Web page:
By Tommy Hough
When I was running for San Diego City Council in 2018, I knocked on thousands of doors in District 6.
One afternoon, when I was canvassing in Mira Mesa, I stopped by a house on Gold Coast Drive. When I asked the homeowner if there was anything going on in the neighborhood he was concerned about, he led me by the arm from his front door to his front yard, where we were promptly hit by flying gravel as a car drove by at less than 25 miles per hour. "This is my problem," he told me. He wasn't the first.
If you've driven on Gold Coast east of Camino Ruiz over the last dozen years, this anecdote probably doesn't surprise you. I first drove along Gold Coast some 17 years ago, shortly after I'd arrived in San Diego as part of the inaugural air staff at FM 94/9. Even then I remember remarking on how atrocious the road was – not just with potholes, but with cracks, gaps, bumps, asphalt patches upon patches, and intersections devolving into gravel pits.
I realize it's difficult to find a smooth drive in San Diego. Every neighborhood has their problem streets, but Gold Coast remains a potholed minefield where motorists are forced to drive like a slow-motion skier on a slalom run to avoid the worst parts, especially around the intersections at Westonhill and San Ramon. While not an unusually long stretch of road, it's a heavily-traveled arterial vital to our community and the commuters who drive to and from work in our city's economic engine every day. Gold Coast needs to be rebuilt now, in conjunction with the rebuild of Parkdale Ave. outlined in the city's Community Improvement Program (CIP) number B17188 (you can find other CIPs in District 6 here).
When I attended an informational meeting at the Mira Mesa Senior Center in the summer of 2018 to learn more about the proposal to rebuild Gold Coast Dr. and Parkdale Ave., the city's chief engineer noted with some amazement how bad Gold Coast had become, going so far as to mention his surprise that it hadn't already been rebuilt.
Again, no surprise on our end. Longtime Mira Mesa residents know the roadbed of Gold Coast Dr. and others were built quickly and on the cheap in the early 1970s, and failed long ago from a clear intrusion of water, bad drainage, and loose soils. All of these factors, plus the fact that much of Mira Mesa was rapidly, and unecologically, built upon naturally occurring vernal pools at the time of rapid construction beginning in 1970, have conspired to make Mira Mesa roads notoriously bad. But Gold Coast, one of the most heavily-used arterials in the community, has become the poster child for civic neglect. I made my case on this point in a Times of San Diego piece in February 2019.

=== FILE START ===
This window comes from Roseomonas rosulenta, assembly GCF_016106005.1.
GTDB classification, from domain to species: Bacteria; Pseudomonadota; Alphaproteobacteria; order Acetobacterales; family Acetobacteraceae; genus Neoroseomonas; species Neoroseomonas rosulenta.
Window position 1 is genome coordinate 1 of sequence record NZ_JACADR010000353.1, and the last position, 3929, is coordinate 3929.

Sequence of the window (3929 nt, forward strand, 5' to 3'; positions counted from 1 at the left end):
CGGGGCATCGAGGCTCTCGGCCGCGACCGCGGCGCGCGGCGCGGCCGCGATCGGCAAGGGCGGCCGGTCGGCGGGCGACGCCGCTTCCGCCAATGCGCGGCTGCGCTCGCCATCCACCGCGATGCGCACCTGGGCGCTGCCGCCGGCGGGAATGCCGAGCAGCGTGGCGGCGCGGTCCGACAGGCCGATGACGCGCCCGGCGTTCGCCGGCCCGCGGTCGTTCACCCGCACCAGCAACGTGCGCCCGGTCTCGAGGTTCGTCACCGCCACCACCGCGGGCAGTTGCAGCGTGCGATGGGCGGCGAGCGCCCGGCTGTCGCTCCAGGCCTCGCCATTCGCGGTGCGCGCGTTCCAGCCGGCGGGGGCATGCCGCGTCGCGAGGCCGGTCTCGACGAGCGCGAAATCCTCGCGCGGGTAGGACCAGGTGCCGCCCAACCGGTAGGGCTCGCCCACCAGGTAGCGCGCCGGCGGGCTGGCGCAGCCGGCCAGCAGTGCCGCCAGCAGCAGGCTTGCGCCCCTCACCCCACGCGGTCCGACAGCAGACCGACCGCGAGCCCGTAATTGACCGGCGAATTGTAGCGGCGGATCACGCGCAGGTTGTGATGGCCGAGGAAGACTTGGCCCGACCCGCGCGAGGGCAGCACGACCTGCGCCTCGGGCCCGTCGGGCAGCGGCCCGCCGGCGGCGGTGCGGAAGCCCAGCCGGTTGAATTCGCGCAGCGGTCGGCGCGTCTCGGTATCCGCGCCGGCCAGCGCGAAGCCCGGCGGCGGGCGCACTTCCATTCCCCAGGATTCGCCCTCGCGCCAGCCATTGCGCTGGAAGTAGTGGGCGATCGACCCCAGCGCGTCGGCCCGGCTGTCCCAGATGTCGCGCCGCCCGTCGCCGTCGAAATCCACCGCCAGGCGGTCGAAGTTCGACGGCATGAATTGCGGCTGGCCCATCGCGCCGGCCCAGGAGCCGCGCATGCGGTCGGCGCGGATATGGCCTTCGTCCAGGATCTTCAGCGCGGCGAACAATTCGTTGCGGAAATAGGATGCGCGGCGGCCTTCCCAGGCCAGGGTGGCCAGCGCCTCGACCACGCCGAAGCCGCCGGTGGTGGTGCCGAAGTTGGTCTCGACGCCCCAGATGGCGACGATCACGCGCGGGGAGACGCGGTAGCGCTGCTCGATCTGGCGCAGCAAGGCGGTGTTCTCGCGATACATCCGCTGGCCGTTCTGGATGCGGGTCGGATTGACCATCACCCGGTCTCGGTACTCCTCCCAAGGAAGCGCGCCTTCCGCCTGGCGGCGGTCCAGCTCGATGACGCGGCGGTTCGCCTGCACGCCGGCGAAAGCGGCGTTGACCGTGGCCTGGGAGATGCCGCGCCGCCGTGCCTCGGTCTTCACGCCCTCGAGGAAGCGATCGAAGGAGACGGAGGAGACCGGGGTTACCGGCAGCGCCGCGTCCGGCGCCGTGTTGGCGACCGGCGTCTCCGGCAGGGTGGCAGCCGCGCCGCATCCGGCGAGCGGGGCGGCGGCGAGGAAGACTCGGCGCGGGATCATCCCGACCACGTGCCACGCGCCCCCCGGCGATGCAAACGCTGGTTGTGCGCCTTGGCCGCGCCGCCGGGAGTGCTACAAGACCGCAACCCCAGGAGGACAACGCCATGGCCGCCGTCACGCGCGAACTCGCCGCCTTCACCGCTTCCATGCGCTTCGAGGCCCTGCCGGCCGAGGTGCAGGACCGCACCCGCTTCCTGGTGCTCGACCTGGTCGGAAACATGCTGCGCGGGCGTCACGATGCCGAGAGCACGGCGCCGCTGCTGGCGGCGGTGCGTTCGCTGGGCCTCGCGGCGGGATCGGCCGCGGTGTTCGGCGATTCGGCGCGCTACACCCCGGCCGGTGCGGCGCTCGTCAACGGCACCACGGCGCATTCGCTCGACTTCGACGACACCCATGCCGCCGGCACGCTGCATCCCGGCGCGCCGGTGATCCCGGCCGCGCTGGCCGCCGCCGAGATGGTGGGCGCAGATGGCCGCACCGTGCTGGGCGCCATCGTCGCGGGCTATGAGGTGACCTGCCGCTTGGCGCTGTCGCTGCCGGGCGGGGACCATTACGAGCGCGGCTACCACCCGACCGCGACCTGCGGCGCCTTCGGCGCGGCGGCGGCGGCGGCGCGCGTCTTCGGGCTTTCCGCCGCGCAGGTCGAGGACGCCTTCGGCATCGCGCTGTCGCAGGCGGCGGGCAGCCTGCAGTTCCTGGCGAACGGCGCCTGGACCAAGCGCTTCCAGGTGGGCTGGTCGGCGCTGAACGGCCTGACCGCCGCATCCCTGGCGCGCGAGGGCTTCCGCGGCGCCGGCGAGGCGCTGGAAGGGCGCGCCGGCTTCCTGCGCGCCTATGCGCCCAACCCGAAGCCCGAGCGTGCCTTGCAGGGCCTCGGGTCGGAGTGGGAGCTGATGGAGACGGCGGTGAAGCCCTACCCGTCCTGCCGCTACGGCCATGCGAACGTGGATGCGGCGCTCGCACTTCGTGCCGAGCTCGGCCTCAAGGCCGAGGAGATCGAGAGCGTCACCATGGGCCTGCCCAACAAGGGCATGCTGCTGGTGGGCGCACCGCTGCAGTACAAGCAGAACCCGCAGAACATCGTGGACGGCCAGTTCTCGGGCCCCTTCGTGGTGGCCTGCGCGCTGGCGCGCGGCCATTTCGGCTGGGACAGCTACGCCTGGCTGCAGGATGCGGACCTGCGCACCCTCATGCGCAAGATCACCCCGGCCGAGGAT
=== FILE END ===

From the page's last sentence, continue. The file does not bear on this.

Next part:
I realize the city is looking at a very lean period over the upcoming months, maybe even years, due to the loss of tourism, TOT taxes, and convention revenue from the COVID-19 pandemic and the uncertainty over Proposition B, but it's critical the Capital Improvement Program B-17188 to rebuild Gold Coast Drive from Thanksgiving Lane to Camino Ruiz, and Parkdale Ave. from Mira Mesa Blvd. to Northrup Drive, be funded and moved forward as a priority in the 2021 budget. The decaying streets affect my neighbors' property values, even beyond the flying gravel, and puts extraordinary wear and tear on my neighbors' cars that can cost thousands of dollars a year to stay ahead of.
And it isn't just the residents. MTS buses use the otherwise narrow strip of Gold Coast throughout the day, and in normal times under non-pandemic conditions heavy San Diego Unified school buses deliver students to Salk Elementary School on Parkdale, and Wangenheim Middle School via Gold Coast throughout the school year.
To my earlier point, located as we are between the I-15 and I-805 freeways, our neighborhood streets and arterials like Mira Mesa Blvd., Capricorn, Flanders, Bootes, and Gold Coast bear the brunt of the daily nine-to-five commuter traffic as workers head to and from tech centers like Sorrento Valley and western Mira Mesa. I would ask Mayor Faulconer and San Diego City Council, in this 11th hour ahead of the unveiling of the new fiscal year 2021 budget, that the proposal to rebuild Gold Coast Dr. and Parkdale Ave. be funded and enacted upon, according to the plan for Capital Improvement Program B-17188.
Again, I realize we're in the crosshairs of an impending and likely long-term budget crisis, but hopefully we can address more streets in Mira Mesa and District 6 that need to rebuilt from the ground-up, not slathered over with another layer of asphalt that doesn't fix the underlying problem, like Calle Dario, Jade Coast, Pegasus, Port Royale, Perseus, and others. I'm sure you know of some that could use more than a hug and some TLC. If you agree, do me a favor and please let me know.
A former San Diego broadcaster and media personality, Tommy Hough is a wilderness and conservation advocate, communications professional, California Democratic Party delegate, and the co-founder and former president of San Diego County Democrats for Environmental Action.